China Tariffs Contributed to Product Shortages: Report

By Alan Wolf, YSN

A report in FurnitureToday magazine points to stiff tariffs on Chinese-manufactured goods as a contributing factor to today’s furniture and appliance backlogs.

According to the publication, 25 percent tariffs, imposed on China in 2018 to protect American businesses and reduce the trade deficit, shifted sourcing of furniture, appliances, electronics and their components to locales like Vietnam and Malaysia. But factories there couldn’t compete with the mass production capabilities of China and became swamped by higher demand in the wake of the pandemic.

See: BrandSource Members Prepare for Tariff Repercussions

The problem has only been compounded by COVID-related plant closures and a shortage of labor and shipping containers.

“It starts from the fact that Vietnam has been overcrowded with a number of orders,” said Michael Amini, founder and CEO of AICO home furnishings. Indeed, furniture shipments from China to the U.S. fell 28 percent from 2018 to 2019, the report noted, while U.S. furniture shipments from Vietnam and Malaysia rose 35 percent and 28 percent, respectively, that same year.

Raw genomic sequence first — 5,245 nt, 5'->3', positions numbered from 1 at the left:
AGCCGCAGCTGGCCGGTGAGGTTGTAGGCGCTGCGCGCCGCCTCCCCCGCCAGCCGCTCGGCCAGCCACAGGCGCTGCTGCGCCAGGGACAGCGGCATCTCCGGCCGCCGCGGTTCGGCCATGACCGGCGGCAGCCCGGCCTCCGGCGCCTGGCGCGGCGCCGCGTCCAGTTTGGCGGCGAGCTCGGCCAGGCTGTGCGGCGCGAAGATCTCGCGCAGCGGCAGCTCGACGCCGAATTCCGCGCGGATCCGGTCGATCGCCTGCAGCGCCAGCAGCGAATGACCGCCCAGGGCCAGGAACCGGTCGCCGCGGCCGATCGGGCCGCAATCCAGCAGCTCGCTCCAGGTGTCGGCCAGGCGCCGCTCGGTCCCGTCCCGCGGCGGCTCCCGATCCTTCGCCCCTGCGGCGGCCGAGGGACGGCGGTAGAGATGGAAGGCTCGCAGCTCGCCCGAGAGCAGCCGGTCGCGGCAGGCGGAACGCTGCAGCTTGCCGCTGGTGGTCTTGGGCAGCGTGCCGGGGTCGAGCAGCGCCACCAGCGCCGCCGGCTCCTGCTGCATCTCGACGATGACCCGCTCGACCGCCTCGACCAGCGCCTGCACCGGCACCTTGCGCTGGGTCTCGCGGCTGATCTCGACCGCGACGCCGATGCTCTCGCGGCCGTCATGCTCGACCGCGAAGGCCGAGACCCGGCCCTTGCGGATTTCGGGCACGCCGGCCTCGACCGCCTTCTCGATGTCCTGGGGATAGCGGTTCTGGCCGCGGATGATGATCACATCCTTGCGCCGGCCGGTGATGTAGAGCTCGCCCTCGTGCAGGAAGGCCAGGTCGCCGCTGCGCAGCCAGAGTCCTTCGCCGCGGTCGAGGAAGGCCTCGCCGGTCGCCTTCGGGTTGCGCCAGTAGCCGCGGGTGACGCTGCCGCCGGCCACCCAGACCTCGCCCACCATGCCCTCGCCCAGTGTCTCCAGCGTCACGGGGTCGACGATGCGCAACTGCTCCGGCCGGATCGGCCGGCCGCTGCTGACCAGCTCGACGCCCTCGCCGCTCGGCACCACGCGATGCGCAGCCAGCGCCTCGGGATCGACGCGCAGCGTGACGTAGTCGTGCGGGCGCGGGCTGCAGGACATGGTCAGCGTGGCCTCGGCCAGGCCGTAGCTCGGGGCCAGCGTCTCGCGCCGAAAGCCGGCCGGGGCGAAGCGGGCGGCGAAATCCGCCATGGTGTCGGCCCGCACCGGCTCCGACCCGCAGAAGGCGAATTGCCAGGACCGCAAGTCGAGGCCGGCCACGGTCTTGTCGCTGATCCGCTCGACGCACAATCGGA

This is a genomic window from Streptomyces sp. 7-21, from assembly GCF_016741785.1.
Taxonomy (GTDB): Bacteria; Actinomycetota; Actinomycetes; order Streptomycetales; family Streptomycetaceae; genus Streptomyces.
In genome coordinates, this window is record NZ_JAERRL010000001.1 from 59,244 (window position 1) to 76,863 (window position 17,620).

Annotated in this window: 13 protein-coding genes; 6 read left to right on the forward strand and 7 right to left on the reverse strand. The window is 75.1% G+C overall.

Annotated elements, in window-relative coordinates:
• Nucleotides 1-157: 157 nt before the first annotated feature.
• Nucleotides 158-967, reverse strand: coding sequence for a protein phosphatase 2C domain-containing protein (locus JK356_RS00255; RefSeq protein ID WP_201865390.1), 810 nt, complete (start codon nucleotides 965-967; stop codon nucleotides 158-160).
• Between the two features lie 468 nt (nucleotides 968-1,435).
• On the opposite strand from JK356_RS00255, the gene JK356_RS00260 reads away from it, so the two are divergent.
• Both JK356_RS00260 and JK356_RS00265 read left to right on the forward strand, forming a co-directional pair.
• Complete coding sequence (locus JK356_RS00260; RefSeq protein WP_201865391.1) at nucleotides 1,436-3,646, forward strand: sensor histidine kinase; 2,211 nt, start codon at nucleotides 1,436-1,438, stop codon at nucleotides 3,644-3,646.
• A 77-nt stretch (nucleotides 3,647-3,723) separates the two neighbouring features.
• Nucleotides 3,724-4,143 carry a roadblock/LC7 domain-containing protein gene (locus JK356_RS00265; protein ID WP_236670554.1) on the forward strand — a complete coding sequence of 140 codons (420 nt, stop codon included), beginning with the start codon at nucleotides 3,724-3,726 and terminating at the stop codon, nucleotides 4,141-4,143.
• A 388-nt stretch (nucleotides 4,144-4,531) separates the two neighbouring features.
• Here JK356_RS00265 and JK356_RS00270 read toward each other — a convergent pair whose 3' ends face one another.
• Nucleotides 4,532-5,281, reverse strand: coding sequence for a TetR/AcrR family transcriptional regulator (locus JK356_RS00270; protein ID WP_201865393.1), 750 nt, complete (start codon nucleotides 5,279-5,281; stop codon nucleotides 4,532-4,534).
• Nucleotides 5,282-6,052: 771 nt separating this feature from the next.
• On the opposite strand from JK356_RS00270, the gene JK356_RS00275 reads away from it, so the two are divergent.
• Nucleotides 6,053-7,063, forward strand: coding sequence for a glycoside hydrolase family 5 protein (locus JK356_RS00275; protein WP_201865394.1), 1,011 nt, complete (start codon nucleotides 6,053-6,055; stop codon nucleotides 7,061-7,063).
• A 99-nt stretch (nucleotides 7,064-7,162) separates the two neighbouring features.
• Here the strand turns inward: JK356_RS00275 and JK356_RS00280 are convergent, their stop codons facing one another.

“Frankly, I feel this situation is not going to be resolved soon,” Amini told FurnitureToday. “A lot of factories (in China) closed, and subcontractors started shutting down as well. Now we are at a crossroads in the furniture industry. The whole infrastructure we built in China over the past 30 years is melting away and being destroyed in front of our eyes.”

Amini added that China remains the best choice for the furniture trade due to the country’s vast pool of skilled and experienced workers, engineers and line managers. Nevertheless, he believes the supply chain “will stay like this until companies start scattering into different countries.”

Click here for the complete report.

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